The Benefits of Intergenerational Learning in Higher Education: Lessons from the International Age Friendly University Movement (2016)

Pstross, M., Corrigan, T., Knopf, R. C., Sung, H., Talmage, C. A., Conroy, C., & Fowley, C., (2016). The Benefits of Intergenerational Learning in Higher Education:  Lessons from the International Age Friendly University Movement. Innovative Higher Education, 42 (2), 157-171.

This article focuses on the role of universities in the promotion of intergenerational learning and the facilitation of reciprocal sharing of expertise among learners of all ages. The principles of the Age Friendly University are used as a particular lens for interpreting two university programs, one in the United States and one in Ireland. Though different in operational implementation, core commonalities emerged within the nature of benefits to younger learners, older learners, the university, and the community. A review of these benefits illustrates how universities can provide opportunities for older and younger learners to co-create experiences and mutually enrich each other’s lives.

The Social and Cognitive Transformation of Older Adult Women: An Analysis of Community Well-Being for a University-Based Lifelong Learning Community (2018)

Talmage, C. A., Ross, A., Searle, M., & Knopf, R. C., (2018). The Social and Cognitive Transformation of Older Adult Women: An Analysis of Community Well-Being for a University-Based Lifelong Learning Community. International Journal of Community Well-Being, 1(1), 11-31.

Lifelong learning is a social and cognitive process that helps individuals build on their knowledge, skills, and abilities throughout their lives. This process is transformational for older adults. This study examines the social and cognitive transformation of older adult women involved in a large lifelong learning institute in the United States. Sense of community and gerotranscendence are used as measures of social and cognitive transformation, respectively. The relationships of these concepts with life satisfaction and quality of life are quantitatively and qualitatively investigated. Findings indicate that sense of community positively relates to life satisfaction and quality of life, while gerotranscendence only relates to life satisfaction. The qualitative findings support these connections as well as demonstrate the transformative effects of lifelong learning. This study concludes that a social and cognitive perspective on transformation will be beneficial to future investigations of life satisfaction, quality of life, and other measures of individual and community well-being.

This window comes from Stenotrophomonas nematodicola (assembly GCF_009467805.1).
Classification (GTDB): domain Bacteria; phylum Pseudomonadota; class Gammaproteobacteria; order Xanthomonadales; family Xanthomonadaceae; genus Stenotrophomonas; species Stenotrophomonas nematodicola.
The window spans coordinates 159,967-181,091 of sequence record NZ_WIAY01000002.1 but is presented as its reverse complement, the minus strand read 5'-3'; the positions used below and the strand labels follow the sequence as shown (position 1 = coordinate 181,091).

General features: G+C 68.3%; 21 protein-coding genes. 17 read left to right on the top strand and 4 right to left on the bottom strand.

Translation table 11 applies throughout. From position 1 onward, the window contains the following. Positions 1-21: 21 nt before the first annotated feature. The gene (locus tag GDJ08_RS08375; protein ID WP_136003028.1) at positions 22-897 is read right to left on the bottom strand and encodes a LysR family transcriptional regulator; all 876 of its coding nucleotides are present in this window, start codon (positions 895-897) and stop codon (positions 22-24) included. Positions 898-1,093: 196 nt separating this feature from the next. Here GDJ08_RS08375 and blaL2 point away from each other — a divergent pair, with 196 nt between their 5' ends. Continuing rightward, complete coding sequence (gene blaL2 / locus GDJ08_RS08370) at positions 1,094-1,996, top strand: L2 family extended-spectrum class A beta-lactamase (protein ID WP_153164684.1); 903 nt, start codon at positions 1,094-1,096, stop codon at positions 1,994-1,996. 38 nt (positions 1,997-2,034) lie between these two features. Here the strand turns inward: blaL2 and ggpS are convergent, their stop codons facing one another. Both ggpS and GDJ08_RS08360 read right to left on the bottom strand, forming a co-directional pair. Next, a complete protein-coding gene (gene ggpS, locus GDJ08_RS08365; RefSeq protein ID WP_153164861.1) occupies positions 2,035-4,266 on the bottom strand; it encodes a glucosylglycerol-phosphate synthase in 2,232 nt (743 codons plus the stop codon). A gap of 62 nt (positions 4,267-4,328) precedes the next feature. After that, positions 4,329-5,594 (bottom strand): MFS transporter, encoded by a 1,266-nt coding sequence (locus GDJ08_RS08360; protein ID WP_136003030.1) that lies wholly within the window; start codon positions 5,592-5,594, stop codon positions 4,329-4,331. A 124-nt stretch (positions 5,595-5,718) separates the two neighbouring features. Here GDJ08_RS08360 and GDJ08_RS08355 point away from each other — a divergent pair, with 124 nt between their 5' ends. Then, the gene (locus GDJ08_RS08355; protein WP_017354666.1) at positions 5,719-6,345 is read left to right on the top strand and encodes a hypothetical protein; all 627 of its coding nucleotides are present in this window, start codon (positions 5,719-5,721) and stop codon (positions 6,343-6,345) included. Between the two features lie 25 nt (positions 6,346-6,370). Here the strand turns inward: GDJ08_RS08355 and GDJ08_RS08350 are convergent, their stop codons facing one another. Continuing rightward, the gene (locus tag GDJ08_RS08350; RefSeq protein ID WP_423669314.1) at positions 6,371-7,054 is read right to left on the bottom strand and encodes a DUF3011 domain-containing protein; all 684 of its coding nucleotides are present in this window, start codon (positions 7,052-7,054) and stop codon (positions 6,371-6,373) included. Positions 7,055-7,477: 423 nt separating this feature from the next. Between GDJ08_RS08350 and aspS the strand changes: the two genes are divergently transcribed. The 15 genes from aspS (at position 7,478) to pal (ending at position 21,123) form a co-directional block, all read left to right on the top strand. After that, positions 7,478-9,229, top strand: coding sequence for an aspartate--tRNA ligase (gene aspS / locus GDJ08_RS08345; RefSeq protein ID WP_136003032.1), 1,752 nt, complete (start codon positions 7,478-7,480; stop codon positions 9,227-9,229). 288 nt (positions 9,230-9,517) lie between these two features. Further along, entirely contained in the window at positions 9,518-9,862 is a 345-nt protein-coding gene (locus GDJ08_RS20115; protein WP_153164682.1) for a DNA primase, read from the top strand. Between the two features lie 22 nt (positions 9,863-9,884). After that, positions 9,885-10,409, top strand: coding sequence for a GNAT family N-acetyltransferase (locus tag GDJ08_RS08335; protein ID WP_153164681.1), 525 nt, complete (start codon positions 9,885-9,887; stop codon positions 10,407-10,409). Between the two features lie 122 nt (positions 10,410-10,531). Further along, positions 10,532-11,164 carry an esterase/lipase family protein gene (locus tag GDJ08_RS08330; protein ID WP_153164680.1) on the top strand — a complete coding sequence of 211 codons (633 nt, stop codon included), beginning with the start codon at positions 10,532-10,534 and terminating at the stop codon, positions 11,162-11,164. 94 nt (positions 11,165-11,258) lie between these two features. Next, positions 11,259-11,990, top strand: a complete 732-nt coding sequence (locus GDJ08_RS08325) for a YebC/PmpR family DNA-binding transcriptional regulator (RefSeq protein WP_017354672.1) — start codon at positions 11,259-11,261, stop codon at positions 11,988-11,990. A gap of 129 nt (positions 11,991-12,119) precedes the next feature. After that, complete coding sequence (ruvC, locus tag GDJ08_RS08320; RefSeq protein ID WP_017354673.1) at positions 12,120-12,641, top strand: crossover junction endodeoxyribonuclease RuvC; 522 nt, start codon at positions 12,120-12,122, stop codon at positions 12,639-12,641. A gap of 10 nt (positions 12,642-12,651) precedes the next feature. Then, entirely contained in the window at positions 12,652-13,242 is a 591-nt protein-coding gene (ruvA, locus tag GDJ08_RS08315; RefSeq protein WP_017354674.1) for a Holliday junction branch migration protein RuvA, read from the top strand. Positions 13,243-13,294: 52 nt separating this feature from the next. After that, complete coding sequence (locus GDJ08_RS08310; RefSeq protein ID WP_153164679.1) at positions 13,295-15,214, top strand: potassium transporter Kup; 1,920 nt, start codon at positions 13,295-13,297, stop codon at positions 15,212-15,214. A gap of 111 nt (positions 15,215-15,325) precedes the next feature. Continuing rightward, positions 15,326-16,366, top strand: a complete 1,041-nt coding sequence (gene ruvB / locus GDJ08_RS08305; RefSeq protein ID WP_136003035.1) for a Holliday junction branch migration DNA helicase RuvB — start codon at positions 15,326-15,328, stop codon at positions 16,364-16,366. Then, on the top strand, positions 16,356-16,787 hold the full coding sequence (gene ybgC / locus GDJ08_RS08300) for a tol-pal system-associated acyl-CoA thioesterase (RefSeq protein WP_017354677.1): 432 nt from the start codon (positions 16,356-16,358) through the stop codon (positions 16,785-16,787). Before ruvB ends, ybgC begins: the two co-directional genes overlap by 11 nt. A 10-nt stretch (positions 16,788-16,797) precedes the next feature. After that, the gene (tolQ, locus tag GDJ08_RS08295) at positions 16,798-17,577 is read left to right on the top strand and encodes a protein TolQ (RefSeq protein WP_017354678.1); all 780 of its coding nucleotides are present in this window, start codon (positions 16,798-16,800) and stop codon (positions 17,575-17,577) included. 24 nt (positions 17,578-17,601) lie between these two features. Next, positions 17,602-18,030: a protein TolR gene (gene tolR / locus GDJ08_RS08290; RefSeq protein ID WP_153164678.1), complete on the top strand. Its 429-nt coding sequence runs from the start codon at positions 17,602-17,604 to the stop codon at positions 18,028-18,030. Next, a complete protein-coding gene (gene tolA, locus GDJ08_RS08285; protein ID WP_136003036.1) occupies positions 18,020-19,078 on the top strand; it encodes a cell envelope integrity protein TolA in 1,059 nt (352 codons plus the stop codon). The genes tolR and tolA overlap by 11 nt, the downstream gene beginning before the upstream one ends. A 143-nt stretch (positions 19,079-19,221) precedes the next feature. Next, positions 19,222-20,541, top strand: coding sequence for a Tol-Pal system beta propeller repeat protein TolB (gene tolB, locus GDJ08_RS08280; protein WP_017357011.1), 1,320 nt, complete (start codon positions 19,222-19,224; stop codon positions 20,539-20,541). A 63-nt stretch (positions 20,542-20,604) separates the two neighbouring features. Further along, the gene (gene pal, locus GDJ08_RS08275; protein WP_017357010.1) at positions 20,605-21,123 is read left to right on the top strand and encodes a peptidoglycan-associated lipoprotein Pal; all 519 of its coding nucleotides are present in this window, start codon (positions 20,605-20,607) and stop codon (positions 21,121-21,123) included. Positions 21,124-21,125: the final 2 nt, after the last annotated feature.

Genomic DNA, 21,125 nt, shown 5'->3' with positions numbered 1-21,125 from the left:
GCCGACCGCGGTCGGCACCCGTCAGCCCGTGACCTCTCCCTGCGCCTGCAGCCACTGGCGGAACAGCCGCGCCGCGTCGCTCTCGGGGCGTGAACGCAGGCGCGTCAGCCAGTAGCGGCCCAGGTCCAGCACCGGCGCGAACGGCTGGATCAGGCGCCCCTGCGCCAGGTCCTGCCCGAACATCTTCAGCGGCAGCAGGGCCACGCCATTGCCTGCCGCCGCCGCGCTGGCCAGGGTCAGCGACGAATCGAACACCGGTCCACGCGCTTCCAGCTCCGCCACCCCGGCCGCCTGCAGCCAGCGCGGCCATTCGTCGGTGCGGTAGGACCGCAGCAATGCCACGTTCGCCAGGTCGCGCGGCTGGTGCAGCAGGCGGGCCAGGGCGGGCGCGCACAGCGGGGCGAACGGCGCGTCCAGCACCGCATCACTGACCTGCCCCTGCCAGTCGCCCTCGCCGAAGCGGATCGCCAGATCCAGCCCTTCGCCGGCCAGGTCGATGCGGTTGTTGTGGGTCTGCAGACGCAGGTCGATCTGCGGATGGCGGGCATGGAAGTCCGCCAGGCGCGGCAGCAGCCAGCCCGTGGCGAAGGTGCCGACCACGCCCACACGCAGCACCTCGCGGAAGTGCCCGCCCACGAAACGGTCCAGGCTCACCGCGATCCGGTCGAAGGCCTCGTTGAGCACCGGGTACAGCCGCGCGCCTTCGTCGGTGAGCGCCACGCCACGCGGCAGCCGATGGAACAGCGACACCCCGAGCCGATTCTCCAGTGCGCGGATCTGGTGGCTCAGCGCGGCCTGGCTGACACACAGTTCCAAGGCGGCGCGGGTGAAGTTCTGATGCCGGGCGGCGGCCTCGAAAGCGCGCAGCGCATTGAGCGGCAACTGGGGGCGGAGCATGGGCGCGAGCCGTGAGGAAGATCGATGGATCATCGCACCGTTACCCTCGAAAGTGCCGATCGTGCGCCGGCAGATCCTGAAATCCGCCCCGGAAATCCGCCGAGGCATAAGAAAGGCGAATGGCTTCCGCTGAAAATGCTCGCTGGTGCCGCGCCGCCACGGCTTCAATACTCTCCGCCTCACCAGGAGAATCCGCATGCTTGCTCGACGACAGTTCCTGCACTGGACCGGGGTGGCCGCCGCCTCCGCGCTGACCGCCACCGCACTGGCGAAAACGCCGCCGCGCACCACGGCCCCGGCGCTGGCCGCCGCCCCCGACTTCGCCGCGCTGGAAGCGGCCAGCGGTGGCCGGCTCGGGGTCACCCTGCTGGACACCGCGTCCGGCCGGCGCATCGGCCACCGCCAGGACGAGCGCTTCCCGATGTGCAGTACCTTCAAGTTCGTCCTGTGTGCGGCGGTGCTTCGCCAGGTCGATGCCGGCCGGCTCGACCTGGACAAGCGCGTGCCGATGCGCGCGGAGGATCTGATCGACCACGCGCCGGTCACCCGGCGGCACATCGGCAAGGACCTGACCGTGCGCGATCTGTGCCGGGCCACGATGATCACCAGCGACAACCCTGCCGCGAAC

Unleashing the Value of Lifelong Learning Institutes: Research and Practice Insights from a National Survey of Osher Lifelong Learning Institutes (2019)

Talmage, C. A., Hansen, R. J., Knopf, R. C., Thaxton, S. P., McTague, R.,* & Moore, D. B.* (2019). Unleashing the Value of Lifelong Learning Institutes: Research and Practice Insights from a National Survey of Osher Lifelong Learning Institutes. Adult Education Quarterly, 69(3), 184-206.

Lifelong learning as a field has leapt forward, but work remains to inform the structuring and practice of lifelong learning institutes. This study furthers the field of institution-based lifelong learning by utilizing cross-institutional research regarding the value of lifelong learning to older adults. A content analysis coding approach is undertaken to categorize and organize 4,400 lifelong learners’ responses to the question: “What about your Osher Institute has been valuable/important to you?” Responses came from 12 institutes across the United States. The organization and interpretation of the themes fell along four dimensions: (a) learning experience, (b) community environment, (c) learning quality, and (d) learning access. Subthemes within each of the four broad themes are identified and discussed. Slight demographic differences regarding codes assigned are highlighted. Institutional differences were more notable demonstrating that the structures and practices of institutes warrant more research. 

Lifelong Learning